How to protect your home from a deadly fire

WASHINGTON — Following another deadly fire, Montgomery County Fire and Rescue is reminding residents what they need to do to stay safe.

Assistant Fire Chief Scott Graham says to always call 911 right away, and to have a working smoke alarm.

Graham says they found several non-working smoke alarms in apartments adjacent to the scene of Thursday’s deadly fire in Rockville.

He says this was also the case in Montgomery Village, which was the site of a blaze that killed a 4-year-old child.

Firefighters will be in the Rockville neighborhood where the most recent fire occurred, testing smoke alarms and replacing them if necessary.

“If anyone has any doubt about their smoke alarm they can call 311, and someone from fire and rescue will come out and check on the smoke alarm,” he says.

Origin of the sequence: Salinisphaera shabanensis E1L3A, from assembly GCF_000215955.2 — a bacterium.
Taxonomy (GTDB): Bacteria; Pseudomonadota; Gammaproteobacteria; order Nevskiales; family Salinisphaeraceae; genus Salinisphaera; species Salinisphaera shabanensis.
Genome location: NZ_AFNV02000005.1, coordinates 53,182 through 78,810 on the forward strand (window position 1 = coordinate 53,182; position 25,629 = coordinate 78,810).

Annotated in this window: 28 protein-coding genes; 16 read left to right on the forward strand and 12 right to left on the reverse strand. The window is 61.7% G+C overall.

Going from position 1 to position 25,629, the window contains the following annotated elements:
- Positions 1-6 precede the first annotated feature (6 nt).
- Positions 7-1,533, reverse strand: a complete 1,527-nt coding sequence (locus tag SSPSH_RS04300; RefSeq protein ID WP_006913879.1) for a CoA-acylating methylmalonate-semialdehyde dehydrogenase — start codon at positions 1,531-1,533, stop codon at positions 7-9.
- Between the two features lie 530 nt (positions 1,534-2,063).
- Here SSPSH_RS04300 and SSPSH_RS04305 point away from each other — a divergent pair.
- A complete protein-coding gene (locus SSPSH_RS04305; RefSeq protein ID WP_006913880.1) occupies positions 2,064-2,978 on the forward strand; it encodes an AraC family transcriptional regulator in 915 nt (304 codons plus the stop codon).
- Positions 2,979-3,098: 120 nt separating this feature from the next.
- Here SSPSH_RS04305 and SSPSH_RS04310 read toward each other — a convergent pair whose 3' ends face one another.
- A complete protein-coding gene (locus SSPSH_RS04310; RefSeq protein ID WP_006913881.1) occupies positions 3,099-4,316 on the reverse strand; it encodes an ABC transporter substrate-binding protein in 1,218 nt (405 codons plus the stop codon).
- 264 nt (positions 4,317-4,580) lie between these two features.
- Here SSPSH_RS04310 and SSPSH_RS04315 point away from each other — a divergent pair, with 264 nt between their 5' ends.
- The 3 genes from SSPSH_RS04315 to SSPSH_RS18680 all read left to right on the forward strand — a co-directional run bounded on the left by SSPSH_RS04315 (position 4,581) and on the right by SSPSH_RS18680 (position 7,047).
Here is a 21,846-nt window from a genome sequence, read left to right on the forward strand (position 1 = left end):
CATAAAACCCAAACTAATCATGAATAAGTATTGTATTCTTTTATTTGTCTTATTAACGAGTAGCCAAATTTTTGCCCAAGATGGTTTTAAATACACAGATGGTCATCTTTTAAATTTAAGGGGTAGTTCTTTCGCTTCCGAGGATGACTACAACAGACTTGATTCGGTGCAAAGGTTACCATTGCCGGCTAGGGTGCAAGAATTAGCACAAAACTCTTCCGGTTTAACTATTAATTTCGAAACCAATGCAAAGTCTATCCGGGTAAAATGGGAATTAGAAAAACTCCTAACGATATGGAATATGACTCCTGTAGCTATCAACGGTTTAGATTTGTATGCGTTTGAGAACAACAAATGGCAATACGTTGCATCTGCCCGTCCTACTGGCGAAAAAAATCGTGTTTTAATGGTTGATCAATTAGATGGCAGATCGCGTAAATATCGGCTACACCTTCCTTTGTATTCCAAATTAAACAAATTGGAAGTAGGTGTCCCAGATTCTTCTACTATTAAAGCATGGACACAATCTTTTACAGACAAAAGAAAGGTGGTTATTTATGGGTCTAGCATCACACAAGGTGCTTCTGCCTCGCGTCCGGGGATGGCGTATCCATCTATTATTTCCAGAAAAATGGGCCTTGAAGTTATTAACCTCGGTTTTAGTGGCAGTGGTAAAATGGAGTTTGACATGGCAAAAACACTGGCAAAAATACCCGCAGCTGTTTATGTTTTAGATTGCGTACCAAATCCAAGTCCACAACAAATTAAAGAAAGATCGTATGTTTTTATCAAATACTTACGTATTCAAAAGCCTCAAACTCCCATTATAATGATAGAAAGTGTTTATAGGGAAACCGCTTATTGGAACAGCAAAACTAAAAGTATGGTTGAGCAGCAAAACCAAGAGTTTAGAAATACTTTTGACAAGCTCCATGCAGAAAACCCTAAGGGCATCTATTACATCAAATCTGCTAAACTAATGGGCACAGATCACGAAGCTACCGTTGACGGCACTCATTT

Other tips include not leaving things unattended.

“If it’s a toaster, if its food on the stove, anything that’s heated or coming up to a certain temperature,” should be monitored, Graham says.

Homeowners associations and community groups should review their rules concerning smoking on balconies and the disposal of cigarette butts. And fireplace ashes should be disposed of properly.

“No matter how long it’s been since you’ve burned your fireplace, all ashes must go in a metal container a safe distance away from the home,” Graham says.

Since the recent fires happened in apartment complexes, dozens of residents have been forced from their homes because of fire and water damage, or the need for utilities to be restored.

But Graham says residents need to be mindful of the fact that a fire won’t always start in their own homes.

“Having a plan of your own and being able to get out safety. Having the devices that will alert you in the case of a fire” are key, he says.

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